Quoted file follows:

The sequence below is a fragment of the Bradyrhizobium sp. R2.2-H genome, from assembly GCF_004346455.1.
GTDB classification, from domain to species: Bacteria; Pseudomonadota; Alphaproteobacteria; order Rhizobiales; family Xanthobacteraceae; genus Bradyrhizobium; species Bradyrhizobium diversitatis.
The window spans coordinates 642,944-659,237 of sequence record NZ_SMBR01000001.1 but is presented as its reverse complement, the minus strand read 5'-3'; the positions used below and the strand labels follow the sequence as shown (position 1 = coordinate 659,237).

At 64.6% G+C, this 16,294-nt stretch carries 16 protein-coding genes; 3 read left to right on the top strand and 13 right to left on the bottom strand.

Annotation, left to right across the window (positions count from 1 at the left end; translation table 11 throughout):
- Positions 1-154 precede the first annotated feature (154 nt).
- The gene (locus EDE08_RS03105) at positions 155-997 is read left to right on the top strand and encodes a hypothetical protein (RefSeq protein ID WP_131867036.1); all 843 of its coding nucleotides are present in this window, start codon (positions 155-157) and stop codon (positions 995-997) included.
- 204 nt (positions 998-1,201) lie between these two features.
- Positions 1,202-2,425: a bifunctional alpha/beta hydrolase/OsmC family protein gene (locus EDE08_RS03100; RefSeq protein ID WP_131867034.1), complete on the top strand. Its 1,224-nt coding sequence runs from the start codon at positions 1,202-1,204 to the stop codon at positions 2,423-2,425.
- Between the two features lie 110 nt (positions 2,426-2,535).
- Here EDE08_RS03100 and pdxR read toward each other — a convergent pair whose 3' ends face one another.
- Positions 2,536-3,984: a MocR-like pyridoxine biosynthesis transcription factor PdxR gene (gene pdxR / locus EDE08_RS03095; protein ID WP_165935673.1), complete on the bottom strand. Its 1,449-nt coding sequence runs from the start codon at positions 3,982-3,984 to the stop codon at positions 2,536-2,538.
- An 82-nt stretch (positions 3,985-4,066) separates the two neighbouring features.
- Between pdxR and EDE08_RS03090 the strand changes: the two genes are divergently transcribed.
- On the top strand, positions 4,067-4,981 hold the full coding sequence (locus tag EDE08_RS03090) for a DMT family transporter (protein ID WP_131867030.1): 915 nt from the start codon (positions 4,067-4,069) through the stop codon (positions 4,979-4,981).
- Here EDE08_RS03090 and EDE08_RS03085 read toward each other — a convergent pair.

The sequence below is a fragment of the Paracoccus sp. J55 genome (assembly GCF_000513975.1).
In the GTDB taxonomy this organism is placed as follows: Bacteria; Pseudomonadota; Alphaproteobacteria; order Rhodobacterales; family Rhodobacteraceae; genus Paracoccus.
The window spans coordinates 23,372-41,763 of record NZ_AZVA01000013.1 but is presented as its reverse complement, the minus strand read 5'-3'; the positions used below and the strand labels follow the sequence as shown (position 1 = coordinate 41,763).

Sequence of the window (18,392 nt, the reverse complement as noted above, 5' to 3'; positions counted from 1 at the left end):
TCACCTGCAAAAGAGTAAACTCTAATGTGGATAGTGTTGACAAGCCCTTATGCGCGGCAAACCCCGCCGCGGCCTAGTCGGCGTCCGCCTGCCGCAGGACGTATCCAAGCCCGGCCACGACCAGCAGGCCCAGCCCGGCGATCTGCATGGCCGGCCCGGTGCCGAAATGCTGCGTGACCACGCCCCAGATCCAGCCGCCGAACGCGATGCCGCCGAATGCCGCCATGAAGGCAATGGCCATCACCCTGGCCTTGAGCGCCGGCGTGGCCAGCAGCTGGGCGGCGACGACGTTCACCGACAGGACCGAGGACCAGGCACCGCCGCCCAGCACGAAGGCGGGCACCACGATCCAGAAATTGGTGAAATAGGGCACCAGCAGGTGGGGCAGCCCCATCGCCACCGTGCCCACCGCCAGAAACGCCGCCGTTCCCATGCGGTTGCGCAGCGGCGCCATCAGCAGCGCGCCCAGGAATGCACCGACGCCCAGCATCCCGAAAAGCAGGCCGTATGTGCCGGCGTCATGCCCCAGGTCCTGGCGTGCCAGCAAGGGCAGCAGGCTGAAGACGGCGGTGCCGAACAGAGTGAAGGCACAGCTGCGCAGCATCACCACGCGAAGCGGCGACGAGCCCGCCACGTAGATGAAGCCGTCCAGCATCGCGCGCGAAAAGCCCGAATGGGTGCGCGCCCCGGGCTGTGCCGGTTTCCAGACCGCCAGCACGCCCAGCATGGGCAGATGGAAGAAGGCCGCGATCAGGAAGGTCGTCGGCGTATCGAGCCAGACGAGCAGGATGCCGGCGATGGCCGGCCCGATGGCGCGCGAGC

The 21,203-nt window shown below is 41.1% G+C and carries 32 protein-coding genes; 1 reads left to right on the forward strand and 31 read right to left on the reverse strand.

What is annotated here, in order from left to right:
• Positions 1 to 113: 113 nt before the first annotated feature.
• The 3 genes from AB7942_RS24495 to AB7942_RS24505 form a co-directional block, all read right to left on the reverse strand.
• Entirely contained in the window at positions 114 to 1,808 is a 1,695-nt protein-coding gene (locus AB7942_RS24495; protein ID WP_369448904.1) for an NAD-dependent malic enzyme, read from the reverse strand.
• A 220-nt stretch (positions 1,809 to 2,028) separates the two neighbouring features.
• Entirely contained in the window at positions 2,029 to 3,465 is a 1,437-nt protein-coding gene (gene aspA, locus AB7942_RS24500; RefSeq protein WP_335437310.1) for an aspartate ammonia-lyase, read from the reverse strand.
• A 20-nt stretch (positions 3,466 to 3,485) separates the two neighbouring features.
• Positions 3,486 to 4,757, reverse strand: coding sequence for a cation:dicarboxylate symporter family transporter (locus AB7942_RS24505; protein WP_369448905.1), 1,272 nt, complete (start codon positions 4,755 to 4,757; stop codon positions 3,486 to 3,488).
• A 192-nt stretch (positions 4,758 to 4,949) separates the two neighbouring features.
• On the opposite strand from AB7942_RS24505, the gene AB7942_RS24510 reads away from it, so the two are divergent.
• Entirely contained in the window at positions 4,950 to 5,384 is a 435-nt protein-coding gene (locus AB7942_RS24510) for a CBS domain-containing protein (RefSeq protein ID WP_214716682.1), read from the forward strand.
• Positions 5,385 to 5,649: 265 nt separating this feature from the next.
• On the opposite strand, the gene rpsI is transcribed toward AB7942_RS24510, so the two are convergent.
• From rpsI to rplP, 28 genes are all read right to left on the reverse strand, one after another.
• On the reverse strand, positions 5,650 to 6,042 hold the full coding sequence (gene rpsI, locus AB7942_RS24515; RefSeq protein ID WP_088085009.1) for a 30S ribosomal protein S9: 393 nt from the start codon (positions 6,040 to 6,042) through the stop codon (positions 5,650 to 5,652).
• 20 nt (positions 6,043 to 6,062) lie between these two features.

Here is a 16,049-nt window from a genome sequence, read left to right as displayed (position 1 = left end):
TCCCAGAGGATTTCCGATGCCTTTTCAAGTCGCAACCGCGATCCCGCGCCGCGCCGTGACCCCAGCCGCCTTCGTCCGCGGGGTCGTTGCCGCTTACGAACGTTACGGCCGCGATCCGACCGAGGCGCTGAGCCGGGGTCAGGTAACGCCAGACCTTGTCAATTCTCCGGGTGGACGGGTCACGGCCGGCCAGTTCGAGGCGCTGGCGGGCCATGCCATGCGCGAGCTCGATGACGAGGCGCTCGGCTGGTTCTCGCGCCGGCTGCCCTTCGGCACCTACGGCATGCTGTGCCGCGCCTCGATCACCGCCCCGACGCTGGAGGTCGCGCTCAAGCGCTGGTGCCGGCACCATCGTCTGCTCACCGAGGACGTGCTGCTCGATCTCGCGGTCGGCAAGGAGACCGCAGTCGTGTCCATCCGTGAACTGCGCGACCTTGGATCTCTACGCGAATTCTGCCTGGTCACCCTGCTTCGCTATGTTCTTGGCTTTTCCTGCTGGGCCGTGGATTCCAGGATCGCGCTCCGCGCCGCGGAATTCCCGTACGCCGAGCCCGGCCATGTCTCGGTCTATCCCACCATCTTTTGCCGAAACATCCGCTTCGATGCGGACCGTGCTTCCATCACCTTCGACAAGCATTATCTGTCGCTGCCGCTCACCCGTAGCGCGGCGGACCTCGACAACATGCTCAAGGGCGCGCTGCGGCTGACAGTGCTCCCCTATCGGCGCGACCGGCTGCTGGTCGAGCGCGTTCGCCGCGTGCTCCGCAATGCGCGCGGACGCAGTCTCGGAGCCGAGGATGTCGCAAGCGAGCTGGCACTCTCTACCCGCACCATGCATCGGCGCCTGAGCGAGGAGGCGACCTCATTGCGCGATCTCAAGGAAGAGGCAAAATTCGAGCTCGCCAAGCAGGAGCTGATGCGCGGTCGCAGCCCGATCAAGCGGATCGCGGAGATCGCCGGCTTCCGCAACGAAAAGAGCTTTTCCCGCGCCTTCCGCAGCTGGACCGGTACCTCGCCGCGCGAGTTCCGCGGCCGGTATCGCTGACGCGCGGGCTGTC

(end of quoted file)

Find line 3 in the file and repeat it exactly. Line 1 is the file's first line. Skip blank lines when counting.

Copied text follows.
The window spans coordinates 642,944-659,237 of sequence record NZ_SMBR01000001.1 but is presented as its reverse complement, the minus strand read 5'-3'; the positions used below and the strand labels follow the sequence as shown (position 1 = coordinate 659,237).